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Picture a typical British pub in the 21st century. What does it look like? Well, it probably offers an array of big-brand beers, lagers and ciders, plus wines and spirits. It probably has music. It might have noisy electronic gaming machines. It is likely to offer food; indeed, the rise of the gastropub is one of the big stories in the pub world in recent years. And there’s a good chance that it will have a large TV screen (or several) showing major sporting events. It might have a coffee machine for customers who’d rather have a cappuccino than a pint. And if there’s space there might be a family area outside.

Now imagine a pub that has almost none of these things. It’s small. Tiny, in fact. It is basically one room. It does nothing except serve drinks, mainly real ale, and perhaps a limited selection of bar snacks. It’s called a micropub, and there are a lot of them about.

Changing Britain’s Pub/Bar Licensing Laws

It all started in 2003, when the then Labour government changed Britain’s licensing laws to make it easier for anyone to open a pub. Under the new act, which became effective in 2005, applications to sell alcohol would go to local councils, rather than the courts, making it harder for objections to be made, and the whole process was made considerably less expensive. This act inspired Martyn Hillier to open the Butcher’s Arms in his home village of Herne, Kent, in 2005. Measuring three metres by four and occupying the front room of a former butcher’s shop, the Butcher’s Arms took the idea of the pub right back to basics, stripping out all the accoutrements of the modern pub and giving customers instead a simple set-up: a room, and some ale, leaving it up to the punters to make their own entertainment, which they proceeded to do by... talking to each other. Hillier showed that with the micropub, the pub owner benefits by having very low overheads (no music licence to pay for, for instance), while the customers benefit from lower prices and a convivial, homely atmosphere.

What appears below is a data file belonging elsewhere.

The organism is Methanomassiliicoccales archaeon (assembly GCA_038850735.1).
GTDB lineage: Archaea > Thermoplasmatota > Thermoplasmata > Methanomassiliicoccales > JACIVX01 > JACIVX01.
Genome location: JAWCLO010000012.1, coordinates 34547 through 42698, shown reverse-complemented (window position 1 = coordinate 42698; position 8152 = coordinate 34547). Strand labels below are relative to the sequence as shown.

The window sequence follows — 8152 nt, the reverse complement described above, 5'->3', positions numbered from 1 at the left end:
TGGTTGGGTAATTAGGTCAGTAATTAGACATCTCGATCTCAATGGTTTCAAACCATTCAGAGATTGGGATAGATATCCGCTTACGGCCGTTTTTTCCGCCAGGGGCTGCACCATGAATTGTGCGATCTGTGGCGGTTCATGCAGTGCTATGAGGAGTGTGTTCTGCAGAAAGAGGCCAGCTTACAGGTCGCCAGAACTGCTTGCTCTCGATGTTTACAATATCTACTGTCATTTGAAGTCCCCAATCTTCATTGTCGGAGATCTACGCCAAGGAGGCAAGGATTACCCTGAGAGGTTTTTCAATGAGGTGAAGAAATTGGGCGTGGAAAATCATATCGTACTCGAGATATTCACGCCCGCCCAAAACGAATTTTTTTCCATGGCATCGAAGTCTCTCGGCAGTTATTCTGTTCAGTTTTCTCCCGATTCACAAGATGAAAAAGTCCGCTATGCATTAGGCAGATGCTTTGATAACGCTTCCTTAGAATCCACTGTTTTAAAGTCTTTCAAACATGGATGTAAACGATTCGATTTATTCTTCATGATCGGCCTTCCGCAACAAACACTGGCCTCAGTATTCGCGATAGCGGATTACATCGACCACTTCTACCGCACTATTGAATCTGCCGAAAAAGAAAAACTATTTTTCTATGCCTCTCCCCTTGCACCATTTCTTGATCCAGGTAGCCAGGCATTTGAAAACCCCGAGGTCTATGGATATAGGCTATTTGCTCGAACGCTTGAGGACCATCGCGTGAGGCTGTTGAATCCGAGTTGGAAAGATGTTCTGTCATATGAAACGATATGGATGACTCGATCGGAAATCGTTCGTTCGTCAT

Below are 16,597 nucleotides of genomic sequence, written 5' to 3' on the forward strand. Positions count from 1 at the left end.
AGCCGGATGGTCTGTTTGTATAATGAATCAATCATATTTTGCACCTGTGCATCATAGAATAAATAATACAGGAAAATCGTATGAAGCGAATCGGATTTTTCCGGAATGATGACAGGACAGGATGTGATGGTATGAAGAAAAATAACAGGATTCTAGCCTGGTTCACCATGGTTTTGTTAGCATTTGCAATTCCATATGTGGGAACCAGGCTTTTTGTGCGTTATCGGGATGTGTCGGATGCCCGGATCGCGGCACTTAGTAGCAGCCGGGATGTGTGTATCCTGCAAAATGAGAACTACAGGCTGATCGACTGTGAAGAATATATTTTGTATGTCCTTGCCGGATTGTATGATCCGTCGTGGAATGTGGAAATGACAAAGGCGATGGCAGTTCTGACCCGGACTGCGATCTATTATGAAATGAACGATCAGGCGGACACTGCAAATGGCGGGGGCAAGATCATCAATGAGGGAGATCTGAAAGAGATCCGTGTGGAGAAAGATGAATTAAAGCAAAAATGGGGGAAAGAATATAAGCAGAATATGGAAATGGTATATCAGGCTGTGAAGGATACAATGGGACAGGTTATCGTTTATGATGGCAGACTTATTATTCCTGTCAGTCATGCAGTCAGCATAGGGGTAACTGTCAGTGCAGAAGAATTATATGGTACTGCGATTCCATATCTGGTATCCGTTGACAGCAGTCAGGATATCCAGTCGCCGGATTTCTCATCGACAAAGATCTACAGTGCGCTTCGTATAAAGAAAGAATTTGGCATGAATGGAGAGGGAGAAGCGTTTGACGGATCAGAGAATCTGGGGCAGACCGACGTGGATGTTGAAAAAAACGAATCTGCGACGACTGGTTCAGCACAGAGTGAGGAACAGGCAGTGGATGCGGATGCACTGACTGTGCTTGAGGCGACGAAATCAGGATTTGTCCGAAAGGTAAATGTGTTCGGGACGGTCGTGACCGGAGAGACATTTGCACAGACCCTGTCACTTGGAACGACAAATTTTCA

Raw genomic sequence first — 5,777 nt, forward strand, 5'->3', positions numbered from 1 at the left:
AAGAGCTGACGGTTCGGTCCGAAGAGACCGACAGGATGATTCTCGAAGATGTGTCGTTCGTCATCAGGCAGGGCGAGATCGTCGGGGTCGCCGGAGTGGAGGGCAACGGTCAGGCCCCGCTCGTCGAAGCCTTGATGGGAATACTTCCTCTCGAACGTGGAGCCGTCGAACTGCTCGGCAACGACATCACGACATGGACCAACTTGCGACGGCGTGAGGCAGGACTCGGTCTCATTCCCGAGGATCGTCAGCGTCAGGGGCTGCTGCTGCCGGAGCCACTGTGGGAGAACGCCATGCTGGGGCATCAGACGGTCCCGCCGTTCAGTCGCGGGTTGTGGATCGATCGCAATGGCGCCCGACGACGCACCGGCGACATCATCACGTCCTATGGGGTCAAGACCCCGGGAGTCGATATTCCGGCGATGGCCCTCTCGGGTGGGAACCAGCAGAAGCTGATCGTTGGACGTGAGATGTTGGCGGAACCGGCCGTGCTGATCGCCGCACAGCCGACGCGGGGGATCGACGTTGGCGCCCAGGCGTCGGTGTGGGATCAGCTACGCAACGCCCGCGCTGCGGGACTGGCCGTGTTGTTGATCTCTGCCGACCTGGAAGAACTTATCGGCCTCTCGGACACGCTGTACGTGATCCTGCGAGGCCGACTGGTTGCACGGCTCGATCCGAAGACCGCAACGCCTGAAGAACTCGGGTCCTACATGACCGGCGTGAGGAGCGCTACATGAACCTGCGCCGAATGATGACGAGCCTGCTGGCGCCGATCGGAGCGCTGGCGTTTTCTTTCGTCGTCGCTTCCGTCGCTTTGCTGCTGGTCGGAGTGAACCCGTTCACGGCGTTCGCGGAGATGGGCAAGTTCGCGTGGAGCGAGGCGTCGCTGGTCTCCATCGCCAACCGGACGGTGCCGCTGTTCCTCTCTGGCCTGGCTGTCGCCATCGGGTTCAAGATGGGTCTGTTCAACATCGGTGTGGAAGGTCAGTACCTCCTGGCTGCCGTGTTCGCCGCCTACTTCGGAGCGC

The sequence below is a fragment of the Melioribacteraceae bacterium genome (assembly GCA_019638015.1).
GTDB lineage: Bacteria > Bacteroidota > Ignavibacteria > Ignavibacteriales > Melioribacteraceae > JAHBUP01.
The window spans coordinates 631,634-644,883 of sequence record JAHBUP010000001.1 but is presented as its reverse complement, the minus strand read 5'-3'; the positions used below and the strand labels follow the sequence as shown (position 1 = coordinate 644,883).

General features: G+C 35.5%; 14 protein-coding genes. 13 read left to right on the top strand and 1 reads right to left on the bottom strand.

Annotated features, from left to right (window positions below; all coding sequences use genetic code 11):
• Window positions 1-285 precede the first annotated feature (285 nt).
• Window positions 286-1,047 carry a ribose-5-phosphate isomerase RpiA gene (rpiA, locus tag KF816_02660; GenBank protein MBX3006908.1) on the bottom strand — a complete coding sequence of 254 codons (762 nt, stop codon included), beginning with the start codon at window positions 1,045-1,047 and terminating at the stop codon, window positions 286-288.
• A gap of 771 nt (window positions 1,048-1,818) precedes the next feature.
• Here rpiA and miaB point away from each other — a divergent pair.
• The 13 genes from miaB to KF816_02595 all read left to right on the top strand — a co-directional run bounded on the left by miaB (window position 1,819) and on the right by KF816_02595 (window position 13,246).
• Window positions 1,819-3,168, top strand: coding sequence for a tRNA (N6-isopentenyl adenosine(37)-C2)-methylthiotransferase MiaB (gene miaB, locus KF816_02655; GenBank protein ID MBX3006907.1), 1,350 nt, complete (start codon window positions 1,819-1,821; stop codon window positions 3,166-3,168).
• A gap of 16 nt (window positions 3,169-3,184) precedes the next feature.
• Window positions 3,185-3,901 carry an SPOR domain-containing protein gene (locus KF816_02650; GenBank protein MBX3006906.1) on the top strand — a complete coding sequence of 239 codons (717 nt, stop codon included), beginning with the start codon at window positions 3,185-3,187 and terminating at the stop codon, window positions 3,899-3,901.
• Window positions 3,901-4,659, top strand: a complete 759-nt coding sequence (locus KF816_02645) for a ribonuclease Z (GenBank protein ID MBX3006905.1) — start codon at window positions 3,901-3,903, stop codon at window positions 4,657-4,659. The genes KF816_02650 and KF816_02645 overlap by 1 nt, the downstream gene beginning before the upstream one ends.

The black dog micro pub

The Micropub movement (micro-wave)

With the Butcher’s Arms, the micropub movement – what’s been called a “micro-wave” - was born, and before long micropubs were opening up around the country in tiny spaces – former taxi offices, railway station waiting rooms, old shops, hairdressing salons. To begin with, they were concentrated in Kent, but soon began to spread across the country. Last year the Financial Times reported that there were more than 100 micropubs across the UK; now, the Micropub and Microbrewery Association’s website lists 256. Mike McWilliam, the owner of the Black Dog, a micropub in Whitstable, Kent, told the FT last year: “It’s not rocket science — just take the good bits from existing pubs and remove the bad ones.”

What Are Micropubs?

Micropubs, then, are small, quirky and idiosyncratic (one in Margate, Kent, is called Ales of the Unexpected). An application to the local council for a “change of use” is normally required; in Chatham, Kent, an application has been made to open a micropub in premises in an arch beneath a railway viaduct. This would involve a change of use from its previous function as a public convenience. Another micropub in Nottingham is called Doctor’s Orders, as it operates from a room that used to be a pharmacy.